Van Dinh-Kuno (left), executive director of Refugee and Immigrant Services Northwest, answers questions about the general election ballot at an event sponsored by the Asian Pacific Islander Coalition on Friday at Everett Community College. Participants were U.S. citizens needing help from interpreters before casting their votes. (Julie Muhlstein / The Herald)

Van Dinh-Kuno (left), executive director of Refugee and Immigrant Services Northwest, answers questions about the general election ballot at an event sponsored by the Asian Pacific Islander Coalition on Friday at Everett Community College. Participants were U.S. citizens needing help from interpreters before casting their votes. (Julie Muhlstein / The Herald)

Asian/Pacific Islander coalition helps immigrant voters

They had questions — lots of them — about local, state and national races, transit and taxes, even proposed amendments to the Snohomish County Charter. The answers came in Vietnamese, Nepali and other languages.

At Everett Community College on Friday, more than 25 people gathered in a Rainier Hall classroom to get translation help and other assistance with voting. The event, open to anyone, was sponsored by the Snohomish County chapter of the Asian Pacific Islander Coalition.

The participants, who are U.S. citizens, came with 2016 general election ballots most had received at home by mail. Many were elderly.

“We let everybody know that we want our voices heard,” said Van Dinh-Kuno, who heads the Asian Pacific Islander Coalition’s local chapter. Dinh-Kuno, whose family came to the United States from Vietnam in 1975, is also executive director of Refugee and Immigrant Services Northwest, based at Everett Community College.

“Voting is a privilege,” said Dinh-Kuno, before opening her own ballot in a how-to demonstration.

As translators Nia Bell and Kamal Acharya worked one on one with people, Dinh-Kuno emphasized repeatedly that there would be no advice on what choices voters should make.

“Remember, you make your own choice — your own choice,” she told the group from the front of the classroom. “It’s not my place to tell people who they should vote for.”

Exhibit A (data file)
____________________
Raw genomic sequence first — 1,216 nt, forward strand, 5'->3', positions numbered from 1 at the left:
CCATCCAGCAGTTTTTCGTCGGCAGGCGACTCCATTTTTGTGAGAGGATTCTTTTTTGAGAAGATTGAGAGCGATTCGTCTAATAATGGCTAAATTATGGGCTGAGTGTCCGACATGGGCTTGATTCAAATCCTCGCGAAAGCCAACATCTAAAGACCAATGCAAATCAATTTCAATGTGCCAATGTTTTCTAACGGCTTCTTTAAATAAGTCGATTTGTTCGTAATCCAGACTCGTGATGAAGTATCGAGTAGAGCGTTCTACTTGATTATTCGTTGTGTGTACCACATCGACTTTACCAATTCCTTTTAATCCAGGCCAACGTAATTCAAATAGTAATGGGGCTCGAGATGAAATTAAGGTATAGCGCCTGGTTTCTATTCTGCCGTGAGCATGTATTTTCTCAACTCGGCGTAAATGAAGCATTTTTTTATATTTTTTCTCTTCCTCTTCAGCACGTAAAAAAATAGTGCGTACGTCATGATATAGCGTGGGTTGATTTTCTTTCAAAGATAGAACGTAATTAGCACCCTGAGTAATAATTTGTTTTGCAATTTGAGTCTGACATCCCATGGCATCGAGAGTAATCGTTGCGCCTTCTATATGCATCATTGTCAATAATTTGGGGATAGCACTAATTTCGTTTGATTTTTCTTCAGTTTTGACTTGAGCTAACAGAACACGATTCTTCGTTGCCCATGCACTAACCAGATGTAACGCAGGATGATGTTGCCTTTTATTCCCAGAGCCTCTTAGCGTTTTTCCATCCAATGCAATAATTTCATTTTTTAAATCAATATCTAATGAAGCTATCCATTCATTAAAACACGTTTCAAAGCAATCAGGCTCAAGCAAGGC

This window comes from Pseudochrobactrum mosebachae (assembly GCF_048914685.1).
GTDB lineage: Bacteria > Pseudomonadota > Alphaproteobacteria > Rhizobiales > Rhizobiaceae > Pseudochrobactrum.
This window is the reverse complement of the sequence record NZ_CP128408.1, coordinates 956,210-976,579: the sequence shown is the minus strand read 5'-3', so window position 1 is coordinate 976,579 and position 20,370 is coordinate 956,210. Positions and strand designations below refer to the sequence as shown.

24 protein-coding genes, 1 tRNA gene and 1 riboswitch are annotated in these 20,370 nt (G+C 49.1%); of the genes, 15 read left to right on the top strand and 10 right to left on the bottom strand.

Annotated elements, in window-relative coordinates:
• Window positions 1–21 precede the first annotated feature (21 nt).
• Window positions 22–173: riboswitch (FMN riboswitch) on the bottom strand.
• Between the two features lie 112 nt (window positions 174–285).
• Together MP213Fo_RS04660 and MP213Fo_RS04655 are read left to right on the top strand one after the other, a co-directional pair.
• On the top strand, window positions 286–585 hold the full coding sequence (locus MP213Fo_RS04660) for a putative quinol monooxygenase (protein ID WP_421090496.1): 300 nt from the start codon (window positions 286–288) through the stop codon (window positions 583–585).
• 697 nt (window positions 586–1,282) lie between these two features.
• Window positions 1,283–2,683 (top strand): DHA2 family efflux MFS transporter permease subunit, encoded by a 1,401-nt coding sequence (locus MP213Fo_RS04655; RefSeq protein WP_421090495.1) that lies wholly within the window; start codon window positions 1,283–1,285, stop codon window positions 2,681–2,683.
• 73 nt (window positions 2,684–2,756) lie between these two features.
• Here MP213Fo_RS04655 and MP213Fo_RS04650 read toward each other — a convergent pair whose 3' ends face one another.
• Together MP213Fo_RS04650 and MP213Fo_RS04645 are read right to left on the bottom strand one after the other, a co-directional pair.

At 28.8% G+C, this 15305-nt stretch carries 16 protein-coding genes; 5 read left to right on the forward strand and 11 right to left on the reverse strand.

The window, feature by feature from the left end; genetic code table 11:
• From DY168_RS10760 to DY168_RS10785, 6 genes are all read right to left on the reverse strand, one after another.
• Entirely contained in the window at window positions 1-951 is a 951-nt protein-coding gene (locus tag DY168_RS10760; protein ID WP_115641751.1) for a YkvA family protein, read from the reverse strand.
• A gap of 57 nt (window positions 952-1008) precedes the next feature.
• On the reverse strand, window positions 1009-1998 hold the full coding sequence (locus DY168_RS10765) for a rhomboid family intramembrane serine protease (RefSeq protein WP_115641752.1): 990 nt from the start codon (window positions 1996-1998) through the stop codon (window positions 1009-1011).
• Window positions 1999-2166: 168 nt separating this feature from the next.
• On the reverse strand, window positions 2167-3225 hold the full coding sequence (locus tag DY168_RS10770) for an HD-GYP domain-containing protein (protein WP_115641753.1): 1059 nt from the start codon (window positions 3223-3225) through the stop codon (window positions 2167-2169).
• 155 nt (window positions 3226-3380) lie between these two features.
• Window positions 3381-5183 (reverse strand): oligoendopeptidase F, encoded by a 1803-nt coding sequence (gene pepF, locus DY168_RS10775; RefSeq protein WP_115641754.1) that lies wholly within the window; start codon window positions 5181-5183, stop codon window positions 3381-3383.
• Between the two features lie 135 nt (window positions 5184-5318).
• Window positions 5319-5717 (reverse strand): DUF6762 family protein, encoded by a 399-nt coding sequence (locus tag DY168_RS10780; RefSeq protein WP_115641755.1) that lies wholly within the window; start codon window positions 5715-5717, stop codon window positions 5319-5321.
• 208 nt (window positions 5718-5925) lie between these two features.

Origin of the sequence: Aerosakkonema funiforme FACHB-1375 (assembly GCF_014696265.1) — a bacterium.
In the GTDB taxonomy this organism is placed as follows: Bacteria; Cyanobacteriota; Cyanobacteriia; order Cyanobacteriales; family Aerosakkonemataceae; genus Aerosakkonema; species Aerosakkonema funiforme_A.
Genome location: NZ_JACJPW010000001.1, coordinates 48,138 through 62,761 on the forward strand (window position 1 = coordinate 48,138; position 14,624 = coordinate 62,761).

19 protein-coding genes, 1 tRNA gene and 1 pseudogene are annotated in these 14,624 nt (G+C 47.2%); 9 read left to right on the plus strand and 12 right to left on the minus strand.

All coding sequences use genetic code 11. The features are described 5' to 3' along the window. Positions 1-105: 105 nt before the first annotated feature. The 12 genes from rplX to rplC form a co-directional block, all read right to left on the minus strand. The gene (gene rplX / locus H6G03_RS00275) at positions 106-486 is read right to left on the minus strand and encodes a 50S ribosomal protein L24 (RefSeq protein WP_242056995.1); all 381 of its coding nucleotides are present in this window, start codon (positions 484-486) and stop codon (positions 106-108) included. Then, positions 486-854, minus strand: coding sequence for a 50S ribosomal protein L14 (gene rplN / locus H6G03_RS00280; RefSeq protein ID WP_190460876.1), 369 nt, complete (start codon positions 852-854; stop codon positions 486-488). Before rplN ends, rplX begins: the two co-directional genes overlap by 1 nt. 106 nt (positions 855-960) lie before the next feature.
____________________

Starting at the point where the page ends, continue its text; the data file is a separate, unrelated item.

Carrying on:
Going page by page in a Snohomish County voters pamphlet, Dinh-Kuno deliberately explained each decision to be made. She held up her ballot, which wasn’t yet marked, and talked about statewide initiatives, legislative advisory questions, county charter proposals and candidates seeking office.

Talking about the Sound Transit 3 measure, Dinh-Kuno said that “if you are for expanding transportation, you will need to spend more money in taxes.”

At tables in the classroom, voters with pens in hand listened and were helped by Bell, who speaks Vietnamese, and Acharya, a translator of Nepalese languages. “It is your choice,” Acharya told one voter.

After many complex issues had been explained, Dinh-Kuno told those gathered that “this will be the fun part — our next president.” The excitement in the room was palpable.

Reading the names of presidential hopefuls as they appear in the voters pamphlet, Dinh-Kuno began with the familiar: “We have Hillary, we have Donald.” She then read names on the ballot of presidential nominees from the Socialist Workers Party, the Socialism &Liberation Party, the Green Party, the Constitution Party and the Libertarian Party.

“This is the time for you to choose,” she said. “Who will be the next president?” Brigitte Fisher, who was also helping Friday, echoed others at the event when she told voters, “Make your own choice.”

Dinh-Kuno said later that although some voters needed help from interpreters, they had seen extensive newspaper and TV coverage of the U.S. presidential race in their own languages.

Friday’s event was a follow-up to the Asian American and Pacific Islander Democracy Summit. According to 2015 Census estimates, Asians alone make up more than 10 percent of Snohomish County’s population. The Sept. 15 summit brought four bus loads of people from Snohomish County to the Tacoma Dome Exhibition Hall. There, they heard gubernatorial candidates Gov. Jay Inslee and Republican challenger Bill Bryant debate over issues of minimum wage, taxes to fully fund public schools, and climate change.

As a timekeeper at the debate, where translators conveyed answers in more than 20 languages, Dinh-Kuno rang a gong to keep the candidates’ exchange on track. She is committed to helping others become fully engaged in civic life.

“I’ve been here 41 years,” Dinh-Kuno said. “This is my country. I would never trade it for anything on earth. And I vote in every election.”

Julie Muhlstein: 425-339-3460; jmuhlstein@heraldnet.com.

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